تجزیه و تحلیل حساسیت جهانی برای خروجی های چند متغیره با استفاده از توسعه آشوب چندجمله ای
|کد مقاله||سال انتشار||مقاله انگلیسی||ترجمه فارسی||تعداد کلمات|
|27196||2014||12 صفحه PDF||سفارش دهید||محاسبه نشده|
Publisher : Elsevier - Science Direct (الزویر - ساینس دایرکت)
Journal : Reliability Engineering & System Safety, Volume 126, June 2014, Pages 25–36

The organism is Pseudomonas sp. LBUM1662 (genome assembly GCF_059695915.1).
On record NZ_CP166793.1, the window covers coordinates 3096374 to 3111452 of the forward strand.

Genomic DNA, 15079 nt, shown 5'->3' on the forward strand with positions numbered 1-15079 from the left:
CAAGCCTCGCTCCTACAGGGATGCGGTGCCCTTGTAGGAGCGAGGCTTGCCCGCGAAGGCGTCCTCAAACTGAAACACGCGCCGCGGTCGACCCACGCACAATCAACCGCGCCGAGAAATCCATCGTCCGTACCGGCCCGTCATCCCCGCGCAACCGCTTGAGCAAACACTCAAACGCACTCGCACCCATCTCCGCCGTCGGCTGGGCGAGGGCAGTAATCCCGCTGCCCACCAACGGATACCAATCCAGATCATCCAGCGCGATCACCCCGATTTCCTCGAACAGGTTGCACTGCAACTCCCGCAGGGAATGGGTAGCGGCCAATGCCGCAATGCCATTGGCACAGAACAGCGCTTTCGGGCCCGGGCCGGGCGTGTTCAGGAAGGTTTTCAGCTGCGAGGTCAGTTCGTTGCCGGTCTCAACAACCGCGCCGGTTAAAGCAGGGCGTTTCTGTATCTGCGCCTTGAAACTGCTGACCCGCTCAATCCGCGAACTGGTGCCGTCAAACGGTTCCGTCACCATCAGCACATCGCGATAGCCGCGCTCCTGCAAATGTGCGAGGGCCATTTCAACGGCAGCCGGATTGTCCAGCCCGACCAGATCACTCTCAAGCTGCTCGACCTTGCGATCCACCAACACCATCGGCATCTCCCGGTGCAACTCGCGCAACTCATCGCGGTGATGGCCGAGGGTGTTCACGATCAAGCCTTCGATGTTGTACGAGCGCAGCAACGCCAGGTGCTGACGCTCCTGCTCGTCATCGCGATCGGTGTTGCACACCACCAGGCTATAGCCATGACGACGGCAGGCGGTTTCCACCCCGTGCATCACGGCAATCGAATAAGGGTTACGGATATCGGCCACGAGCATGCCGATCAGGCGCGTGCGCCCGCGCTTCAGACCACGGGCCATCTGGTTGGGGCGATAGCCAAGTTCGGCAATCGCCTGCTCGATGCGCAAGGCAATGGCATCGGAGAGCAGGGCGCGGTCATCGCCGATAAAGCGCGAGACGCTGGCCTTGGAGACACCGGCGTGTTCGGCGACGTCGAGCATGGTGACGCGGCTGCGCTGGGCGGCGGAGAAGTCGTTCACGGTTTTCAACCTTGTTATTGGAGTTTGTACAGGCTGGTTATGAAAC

Many mathematical and computational models used in engineering produce multivariate output that shows some degree of correlation. However, conventional approaches to Global Sensitivity Analysis (GSA) assume that the output variable is scalar. These approaches are applied on each output variable leading to a large number of sensitivity indices that shows a high degree of redundancy making the interpretation of the results difficult. Two approaches have been proposed for GSA in the case of multivariate output: output decomposition approach  and covariance decomposition approach  but they are computationally intensive for most practical problems. In this paper, Polynomial Chaos Expansion (PCE) is used for an efficient GSA with multivariate output. The results indicate that PCE allows efficient estimation of the covariance matrix and GSA on the coefficients in the approach defined by Campbell et al. , and the development of analytical expressions for the multivariate sensitivity indices defined by Gamboa et al. .